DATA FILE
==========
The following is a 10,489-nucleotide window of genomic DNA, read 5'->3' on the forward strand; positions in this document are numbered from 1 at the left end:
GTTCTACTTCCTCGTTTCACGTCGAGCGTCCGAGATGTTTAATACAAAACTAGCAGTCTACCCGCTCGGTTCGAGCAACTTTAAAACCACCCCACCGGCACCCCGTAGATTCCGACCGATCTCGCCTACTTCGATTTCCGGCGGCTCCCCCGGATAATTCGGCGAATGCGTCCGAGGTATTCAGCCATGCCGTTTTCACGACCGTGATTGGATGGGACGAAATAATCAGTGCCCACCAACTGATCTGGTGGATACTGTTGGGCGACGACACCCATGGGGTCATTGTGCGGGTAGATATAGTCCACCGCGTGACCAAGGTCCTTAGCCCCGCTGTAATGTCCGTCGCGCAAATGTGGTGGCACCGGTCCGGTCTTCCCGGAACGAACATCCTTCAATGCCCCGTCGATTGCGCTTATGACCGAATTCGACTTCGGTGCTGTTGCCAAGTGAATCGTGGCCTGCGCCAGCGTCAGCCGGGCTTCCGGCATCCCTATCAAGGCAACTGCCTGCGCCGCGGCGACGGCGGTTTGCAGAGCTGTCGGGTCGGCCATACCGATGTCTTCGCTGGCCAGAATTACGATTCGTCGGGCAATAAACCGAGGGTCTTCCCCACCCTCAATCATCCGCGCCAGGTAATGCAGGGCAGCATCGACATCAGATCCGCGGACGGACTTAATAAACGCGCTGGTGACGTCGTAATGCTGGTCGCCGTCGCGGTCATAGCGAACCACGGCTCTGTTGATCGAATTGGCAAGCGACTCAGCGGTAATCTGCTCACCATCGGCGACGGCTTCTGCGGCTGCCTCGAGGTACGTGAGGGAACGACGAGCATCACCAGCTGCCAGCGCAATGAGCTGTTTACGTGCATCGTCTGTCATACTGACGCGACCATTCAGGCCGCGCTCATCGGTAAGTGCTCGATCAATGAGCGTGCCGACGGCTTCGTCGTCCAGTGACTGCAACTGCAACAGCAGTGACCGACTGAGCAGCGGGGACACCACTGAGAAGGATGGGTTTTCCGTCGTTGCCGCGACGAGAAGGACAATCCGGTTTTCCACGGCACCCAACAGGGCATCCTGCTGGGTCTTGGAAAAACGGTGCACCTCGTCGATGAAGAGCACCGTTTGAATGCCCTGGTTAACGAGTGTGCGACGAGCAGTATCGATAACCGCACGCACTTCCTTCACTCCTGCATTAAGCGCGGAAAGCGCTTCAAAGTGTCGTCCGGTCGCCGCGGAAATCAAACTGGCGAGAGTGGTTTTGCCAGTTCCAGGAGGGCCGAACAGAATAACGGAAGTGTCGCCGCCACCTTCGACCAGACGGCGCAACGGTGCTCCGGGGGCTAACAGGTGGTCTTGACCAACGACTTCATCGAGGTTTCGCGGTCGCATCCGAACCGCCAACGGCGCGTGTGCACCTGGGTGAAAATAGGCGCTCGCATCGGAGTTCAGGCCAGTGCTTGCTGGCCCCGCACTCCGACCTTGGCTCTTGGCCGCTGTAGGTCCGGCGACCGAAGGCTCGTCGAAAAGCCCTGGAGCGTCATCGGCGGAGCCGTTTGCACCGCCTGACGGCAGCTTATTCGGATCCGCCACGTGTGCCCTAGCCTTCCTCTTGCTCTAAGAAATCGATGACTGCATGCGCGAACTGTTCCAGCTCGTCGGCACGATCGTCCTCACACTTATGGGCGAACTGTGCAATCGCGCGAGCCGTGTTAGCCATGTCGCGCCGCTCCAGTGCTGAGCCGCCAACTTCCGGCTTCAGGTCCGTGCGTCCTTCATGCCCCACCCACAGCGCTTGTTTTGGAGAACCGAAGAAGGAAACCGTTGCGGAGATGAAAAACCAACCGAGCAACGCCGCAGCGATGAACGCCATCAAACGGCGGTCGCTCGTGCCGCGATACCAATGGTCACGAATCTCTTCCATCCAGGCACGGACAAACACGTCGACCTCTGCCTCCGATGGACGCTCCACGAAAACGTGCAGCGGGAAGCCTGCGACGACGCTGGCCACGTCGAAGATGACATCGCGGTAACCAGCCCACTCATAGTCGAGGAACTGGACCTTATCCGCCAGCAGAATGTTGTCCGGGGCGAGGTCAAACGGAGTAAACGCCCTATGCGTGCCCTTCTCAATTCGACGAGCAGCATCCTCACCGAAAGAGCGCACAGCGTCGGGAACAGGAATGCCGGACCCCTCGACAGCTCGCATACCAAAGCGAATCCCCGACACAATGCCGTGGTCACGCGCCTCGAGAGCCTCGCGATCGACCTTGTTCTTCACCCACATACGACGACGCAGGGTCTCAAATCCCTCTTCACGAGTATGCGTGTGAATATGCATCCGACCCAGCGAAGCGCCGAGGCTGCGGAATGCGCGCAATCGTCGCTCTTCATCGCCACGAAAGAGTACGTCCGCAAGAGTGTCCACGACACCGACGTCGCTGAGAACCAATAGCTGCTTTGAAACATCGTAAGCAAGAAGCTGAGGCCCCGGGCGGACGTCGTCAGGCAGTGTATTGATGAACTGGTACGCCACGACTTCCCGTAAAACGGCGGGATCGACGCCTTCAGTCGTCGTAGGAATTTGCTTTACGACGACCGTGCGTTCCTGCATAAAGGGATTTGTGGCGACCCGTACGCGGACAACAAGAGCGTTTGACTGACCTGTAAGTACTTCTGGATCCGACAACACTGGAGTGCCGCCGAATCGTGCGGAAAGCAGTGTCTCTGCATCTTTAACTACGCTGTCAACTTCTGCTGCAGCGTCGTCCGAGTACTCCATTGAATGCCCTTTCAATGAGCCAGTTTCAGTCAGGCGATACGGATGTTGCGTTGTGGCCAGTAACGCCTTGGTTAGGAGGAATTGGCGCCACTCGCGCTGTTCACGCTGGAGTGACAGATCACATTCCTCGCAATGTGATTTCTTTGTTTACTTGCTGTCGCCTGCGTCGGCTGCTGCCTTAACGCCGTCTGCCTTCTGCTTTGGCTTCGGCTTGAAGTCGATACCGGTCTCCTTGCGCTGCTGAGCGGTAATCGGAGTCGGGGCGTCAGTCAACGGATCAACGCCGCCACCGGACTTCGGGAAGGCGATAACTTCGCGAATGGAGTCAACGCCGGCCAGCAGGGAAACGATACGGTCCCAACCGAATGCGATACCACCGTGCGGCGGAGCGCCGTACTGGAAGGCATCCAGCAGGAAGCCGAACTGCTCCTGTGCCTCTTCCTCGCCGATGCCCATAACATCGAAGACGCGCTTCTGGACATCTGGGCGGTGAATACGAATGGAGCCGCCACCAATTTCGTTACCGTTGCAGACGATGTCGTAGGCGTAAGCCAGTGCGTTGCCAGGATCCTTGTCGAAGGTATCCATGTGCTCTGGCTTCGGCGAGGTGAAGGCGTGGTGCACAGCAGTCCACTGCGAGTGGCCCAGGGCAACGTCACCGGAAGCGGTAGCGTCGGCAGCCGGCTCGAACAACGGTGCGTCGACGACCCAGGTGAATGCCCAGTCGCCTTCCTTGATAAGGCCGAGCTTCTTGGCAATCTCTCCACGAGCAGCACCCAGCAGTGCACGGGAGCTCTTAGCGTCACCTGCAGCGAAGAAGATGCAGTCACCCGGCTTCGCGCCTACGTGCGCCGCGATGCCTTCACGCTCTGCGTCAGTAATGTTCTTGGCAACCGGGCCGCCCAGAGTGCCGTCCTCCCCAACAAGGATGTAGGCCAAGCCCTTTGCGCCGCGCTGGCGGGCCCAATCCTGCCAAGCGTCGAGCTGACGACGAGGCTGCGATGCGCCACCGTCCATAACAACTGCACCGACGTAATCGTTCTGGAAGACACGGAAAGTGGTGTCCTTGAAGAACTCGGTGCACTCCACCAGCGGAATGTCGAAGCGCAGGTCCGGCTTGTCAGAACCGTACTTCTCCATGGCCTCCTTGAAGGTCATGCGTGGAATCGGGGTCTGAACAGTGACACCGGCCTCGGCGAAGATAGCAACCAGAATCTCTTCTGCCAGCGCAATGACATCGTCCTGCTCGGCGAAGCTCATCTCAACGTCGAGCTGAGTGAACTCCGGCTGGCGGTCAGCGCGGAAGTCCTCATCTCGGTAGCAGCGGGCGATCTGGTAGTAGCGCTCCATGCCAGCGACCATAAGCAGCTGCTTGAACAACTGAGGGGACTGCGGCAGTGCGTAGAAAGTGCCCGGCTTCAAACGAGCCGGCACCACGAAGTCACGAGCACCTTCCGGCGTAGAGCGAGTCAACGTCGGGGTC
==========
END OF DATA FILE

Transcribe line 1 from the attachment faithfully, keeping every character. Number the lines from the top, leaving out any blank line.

The following is a 10,489-nucleotide window of genomic DNA, read 5'->3' on the forward strand; positions in this document are numbered from 1 at the left end: